Holiday specials are supposed to involve the perfect snowfall, a warmly lit living room (fireplace optional), gifts in Instagram-worthy wrapping paper, wishes coming true, and someone dressed as Santa (also optional). You usually don't see a stuffed tiger fighting a creepy alien warrior by the tree or a pig singing "Santa Baby."
There may be a Santa Claus here and a candy cane there Jim Henson's holiday specials. There are also creatures catching a flight to the North Pole on the wing of a plane, posing for glamour shots, crashing into scenes from a Dickens classic, breaking out into entire musical numbers and otherwise turning the entire concept of a holiday special on its furry or feathered head. No wonder so many '80s and '90s kids recorded these on VHS before the miracle of streaming happened.
Even the Scrooge-iest curmudgeon will laugh at how the Fraggles dance around in their Weeba Beast costumes or how more and more Muppets keep barging in on what Doc thought would be a quiet Christmas without singing chickens or a monster rock band.
Grab a cookie or five, make sure Animal doesn't take a bite out of any, and marathon visions of talking frogs all night.
A Sesame Street Christmas Carol (2006)
Who else on Sesame Street could be more "Bah Humbug" than Oscar the Grouch? In this bizarre twist on A Christmas Carol, the green guy gets an unwanted visitor banging on his trash can to deliver three Ghost-a-Grams that are supposed to convince him to be a little less of a humbug. He seems to be more interested in the vintage can of baked beans than the spirit hiding out in it.
If you can get past the smarmy songs and that humanoid Christmas tree that's a little too lit, the ghost of a Victorian-age grouch will be the most hilarious piece of garbage you've seen in a while.
The Wubbulous World of Dr. Seuss: Mrs. Zabarelli's Holiday Baton (1996)
How can all the Whos in Whoville (and everybody else from Dr. Seuss’ splendiferous stories) get a Jingle Day spectacular together without director Mrs. Zabarelli to tell them when to tap their toes and and tink the Clink? It's not every day you see a holiday extravaganza with dancing kangaroos and elephants playing horns.
While it sometimes takes way too many syllables to get a message through to anyone, which might be the reason the show almost doesn’t happen, seeing previously two-dimensional Seuss characters in 3D Muppet form is much less scary than having to endure Mike Myers as The Cat in the Hat.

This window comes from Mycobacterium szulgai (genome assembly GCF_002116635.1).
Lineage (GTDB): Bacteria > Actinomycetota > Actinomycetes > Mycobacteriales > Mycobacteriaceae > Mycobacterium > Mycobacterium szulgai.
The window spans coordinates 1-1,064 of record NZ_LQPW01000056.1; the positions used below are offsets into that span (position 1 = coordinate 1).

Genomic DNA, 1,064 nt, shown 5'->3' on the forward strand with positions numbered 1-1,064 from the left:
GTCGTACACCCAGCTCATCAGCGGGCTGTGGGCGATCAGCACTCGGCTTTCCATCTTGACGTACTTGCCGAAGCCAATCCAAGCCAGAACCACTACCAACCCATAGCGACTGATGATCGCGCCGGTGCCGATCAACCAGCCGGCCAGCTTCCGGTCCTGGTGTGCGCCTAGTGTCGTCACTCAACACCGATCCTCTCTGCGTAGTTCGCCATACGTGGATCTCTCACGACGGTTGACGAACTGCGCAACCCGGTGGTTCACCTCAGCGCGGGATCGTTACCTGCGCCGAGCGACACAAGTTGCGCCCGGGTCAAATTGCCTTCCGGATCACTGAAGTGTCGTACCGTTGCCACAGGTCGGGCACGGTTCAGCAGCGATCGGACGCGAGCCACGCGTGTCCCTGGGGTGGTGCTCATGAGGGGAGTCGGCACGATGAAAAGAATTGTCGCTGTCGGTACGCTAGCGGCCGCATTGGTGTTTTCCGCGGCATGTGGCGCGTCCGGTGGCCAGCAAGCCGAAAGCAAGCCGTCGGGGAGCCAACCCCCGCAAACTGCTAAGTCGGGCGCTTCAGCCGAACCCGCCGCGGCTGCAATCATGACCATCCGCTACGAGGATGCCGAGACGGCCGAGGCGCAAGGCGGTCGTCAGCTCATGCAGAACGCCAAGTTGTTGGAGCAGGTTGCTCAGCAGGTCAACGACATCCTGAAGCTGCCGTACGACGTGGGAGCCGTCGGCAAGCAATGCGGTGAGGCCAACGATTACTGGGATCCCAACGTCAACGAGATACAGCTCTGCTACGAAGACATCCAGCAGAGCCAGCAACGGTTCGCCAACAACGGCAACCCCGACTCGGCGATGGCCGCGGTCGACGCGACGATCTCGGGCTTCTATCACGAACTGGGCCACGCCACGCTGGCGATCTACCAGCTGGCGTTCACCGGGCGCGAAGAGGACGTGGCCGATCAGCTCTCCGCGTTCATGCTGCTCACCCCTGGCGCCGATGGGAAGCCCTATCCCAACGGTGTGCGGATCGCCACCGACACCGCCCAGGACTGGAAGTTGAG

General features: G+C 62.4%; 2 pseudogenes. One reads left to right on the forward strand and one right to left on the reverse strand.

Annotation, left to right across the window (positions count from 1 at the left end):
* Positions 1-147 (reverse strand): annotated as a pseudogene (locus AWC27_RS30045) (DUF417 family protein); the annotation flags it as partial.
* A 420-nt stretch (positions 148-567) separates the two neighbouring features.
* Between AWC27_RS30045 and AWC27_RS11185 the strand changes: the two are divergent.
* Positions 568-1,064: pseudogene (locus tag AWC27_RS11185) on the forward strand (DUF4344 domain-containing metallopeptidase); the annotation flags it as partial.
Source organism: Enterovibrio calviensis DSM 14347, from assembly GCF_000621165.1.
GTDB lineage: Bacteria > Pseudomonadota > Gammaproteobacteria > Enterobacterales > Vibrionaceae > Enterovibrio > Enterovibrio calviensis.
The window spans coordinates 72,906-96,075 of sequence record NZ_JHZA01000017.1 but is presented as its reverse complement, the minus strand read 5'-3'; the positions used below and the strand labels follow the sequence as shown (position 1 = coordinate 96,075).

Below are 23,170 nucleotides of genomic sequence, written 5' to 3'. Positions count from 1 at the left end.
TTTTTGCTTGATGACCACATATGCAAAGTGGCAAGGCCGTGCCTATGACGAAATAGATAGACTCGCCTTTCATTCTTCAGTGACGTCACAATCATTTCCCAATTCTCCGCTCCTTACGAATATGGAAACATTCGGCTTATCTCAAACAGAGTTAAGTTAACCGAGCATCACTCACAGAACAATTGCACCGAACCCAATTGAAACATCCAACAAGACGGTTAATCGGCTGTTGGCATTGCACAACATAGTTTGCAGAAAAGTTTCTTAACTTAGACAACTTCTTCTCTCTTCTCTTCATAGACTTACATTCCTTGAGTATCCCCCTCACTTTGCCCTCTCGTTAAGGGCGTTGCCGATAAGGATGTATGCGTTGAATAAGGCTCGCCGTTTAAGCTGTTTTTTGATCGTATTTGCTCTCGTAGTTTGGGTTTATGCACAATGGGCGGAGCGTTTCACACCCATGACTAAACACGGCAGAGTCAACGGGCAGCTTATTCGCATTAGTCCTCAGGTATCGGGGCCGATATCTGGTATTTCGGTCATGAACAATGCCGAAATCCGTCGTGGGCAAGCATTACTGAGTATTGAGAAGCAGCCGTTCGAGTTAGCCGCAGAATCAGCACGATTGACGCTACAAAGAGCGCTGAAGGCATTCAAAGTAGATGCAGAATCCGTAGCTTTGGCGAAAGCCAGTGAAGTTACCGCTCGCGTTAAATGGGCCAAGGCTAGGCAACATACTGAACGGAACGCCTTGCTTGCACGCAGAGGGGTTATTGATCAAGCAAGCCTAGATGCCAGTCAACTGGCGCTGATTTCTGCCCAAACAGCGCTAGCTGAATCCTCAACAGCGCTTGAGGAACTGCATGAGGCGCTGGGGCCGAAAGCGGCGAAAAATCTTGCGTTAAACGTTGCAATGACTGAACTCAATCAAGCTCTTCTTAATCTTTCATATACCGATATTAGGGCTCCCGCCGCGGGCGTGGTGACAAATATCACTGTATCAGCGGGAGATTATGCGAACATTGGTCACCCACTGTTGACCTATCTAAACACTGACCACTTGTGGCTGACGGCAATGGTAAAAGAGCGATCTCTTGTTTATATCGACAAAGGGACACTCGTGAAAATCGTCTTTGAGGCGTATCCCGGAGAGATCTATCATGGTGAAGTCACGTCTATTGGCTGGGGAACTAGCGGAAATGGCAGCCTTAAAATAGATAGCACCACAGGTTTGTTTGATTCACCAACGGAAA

A Muppet Christmas: Letters to Santa (2008)
Don't ever trust Gonzo to deliver your holiday mail, as you'll somehow find yourself on a flight to the North Pole so fast you might almost forget how you even got there. Somewhere in-between the mail incident and hanging off the wing of a plane for several hours, the Muppets get into their usual hijinks, with run-ins with Whoopi Goldberg as an ornery taxi driver and Nathan Lane as a TSA officer on Santa's naughty list.
While you might roll your eyes at some of the Christmas clichés here — wishes coming true out of nowhere and all that — there's still plenty of craziness to be had when you involve the Muppets in, well, anything.
The Christmas Toy (1986)
If you think Toy Story is the OG movie about toys coming alive and doing weird things when the humans aren't looking, think again. Every plaything that watches this should remember that you only get to be the shiny new toy a kid opens on Christmas morning once.
Of course, Rugby the stuffed tiger doesn't want to believe this, which is why it takes venturing into the scary hallway outside the playroom, dodging the family cat, seeing his best friend (a cat toy) frozen in a laundry basket, and battling a relentless plastic space queen to realize that maybe he should have just hung out by the dollhouse.
It's a Very Merry Muppet Christmas Movie (2002)
Almost every holiday movie reference that exists has been crammed into this Muppet mayhem, from an It's a Wonderful Life world where a certain green creature was never born to that infamous triple dog dare from A Christmas Carol that ends up in another unfortunate frog tongue stuck to a telephone pole. Never mind the Muppetized version of Moulin Rouge's "Spectacular Spectacular" that the gang busts out before their theater is repossessed.